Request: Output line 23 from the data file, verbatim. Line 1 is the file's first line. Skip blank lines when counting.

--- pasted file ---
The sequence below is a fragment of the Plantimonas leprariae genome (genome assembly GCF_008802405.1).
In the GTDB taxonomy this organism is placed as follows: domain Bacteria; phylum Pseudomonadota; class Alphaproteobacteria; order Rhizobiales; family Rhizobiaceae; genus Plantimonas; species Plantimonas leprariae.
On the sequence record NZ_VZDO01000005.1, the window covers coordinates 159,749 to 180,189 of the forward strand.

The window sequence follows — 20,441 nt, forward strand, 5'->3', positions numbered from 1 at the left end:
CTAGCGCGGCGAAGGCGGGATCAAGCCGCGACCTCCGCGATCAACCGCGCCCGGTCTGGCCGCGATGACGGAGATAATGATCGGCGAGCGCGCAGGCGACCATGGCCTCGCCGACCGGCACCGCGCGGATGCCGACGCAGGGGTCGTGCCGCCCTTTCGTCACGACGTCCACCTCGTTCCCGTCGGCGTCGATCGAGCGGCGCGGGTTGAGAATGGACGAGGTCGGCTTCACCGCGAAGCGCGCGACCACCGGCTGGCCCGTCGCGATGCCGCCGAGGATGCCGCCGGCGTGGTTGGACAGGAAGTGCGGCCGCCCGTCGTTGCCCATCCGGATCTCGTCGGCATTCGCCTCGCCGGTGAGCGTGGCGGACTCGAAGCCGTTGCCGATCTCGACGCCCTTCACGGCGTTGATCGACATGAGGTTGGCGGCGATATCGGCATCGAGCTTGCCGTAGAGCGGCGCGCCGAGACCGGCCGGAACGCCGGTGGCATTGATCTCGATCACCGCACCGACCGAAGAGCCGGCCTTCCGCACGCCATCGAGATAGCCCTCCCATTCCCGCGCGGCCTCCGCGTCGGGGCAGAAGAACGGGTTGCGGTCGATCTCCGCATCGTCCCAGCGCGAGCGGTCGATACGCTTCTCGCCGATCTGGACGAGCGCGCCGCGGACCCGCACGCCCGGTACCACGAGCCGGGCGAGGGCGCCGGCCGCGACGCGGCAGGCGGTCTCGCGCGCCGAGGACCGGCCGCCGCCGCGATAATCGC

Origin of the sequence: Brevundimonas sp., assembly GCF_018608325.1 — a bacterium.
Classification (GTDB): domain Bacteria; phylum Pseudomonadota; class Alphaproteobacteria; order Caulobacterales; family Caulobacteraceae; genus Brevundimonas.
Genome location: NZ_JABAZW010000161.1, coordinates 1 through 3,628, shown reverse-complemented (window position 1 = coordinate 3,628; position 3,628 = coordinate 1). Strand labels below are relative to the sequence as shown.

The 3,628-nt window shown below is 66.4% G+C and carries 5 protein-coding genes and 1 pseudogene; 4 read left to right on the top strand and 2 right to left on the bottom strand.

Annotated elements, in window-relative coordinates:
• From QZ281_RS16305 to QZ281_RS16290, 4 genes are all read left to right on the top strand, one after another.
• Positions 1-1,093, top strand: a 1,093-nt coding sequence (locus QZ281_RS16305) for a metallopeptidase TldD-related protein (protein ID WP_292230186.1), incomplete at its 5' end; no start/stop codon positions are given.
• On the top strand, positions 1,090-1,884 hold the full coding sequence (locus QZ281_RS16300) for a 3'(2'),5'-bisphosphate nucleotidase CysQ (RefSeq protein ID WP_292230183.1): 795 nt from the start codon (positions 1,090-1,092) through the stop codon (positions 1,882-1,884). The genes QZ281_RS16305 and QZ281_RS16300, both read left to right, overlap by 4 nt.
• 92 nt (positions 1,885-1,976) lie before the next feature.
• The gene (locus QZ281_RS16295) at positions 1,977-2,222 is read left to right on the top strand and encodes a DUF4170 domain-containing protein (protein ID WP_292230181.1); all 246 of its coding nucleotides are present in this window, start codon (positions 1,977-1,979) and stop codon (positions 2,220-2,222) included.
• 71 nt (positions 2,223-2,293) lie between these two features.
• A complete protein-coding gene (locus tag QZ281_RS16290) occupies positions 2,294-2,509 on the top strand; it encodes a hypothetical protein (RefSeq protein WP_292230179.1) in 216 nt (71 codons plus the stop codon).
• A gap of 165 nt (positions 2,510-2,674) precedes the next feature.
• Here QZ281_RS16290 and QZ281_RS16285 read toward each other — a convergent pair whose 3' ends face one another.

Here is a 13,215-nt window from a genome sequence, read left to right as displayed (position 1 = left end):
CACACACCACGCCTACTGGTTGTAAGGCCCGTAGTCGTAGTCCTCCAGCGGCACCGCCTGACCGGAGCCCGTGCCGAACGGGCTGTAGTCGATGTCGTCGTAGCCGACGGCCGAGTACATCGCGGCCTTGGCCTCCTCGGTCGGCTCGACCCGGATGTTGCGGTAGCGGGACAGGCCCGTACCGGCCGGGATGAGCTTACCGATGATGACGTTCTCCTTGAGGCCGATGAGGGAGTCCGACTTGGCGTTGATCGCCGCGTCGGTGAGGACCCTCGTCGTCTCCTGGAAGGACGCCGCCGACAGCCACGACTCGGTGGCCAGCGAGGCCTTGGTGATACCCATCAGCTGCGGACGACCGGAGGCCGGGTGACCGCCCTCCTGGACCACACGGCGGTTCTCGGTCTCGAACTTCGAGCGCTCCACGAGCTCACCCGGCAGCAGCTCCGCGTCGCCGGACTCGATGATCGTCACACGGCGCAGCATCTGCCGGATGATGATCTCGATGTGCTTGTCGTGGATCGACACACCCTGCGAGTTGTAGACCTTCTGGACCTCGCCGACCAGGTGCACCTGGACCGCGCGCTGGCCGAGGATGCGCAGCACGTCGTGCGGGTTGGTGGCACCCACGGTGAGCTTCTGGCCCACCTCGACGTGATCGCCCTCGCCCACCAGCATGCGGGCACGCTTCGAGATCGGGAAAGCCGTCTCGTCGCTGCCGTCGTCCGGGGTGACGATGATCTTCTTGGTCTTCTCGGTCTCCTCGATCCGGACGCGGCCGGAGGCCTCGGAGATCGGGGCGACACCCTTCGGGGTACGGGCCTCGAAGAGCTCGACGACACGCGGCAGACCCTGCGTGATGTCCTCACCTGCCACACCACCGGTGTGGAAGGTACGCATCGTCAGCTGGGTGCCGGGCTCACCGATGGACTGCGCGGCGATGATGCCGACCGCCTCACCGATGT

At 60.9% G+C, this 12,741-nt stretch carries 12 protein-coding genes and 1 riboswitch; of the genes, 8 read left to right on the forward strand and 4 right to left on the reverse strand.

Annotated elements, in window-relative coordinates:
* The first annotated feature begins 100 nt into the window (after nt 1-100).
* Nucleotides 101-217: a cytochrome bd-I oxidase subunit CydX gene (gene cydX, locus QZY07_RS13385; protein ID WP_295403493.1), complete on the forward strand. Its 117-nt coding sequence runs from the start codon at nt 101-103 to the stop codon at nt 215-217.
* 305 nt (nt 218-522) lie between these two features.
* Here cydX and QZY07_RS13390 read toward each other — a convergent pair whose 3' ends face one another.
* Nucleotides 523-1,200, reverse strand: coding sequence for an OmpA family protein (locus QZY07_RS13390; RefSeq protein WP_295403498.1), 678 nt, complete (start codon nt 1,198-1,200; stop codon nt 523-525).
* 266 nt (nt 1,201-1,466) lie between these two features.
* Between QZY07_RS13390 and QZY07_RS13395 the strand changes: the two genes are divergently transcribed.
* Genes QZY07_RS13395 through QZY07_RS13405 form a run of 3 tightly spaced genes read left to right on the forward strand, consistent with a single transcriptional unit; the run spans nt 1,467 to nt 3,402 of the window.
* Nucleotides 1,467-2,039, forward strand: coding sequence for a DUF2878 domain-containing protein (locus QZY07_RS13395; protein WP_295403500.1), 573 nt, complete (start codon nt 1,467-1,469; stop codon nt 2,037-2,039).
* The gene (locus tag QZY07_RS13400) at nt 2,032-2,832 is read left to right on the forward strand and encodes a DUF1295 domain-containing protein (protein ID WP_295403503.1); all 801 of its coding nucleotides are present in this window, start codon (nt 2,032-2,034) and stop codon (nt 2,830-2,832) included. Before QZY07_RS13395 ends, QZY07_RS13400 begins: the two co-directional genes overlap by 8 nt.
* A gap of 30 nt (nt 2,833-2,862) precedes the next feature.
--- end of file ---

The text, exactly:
Annotated elements, in window-relative coordinates: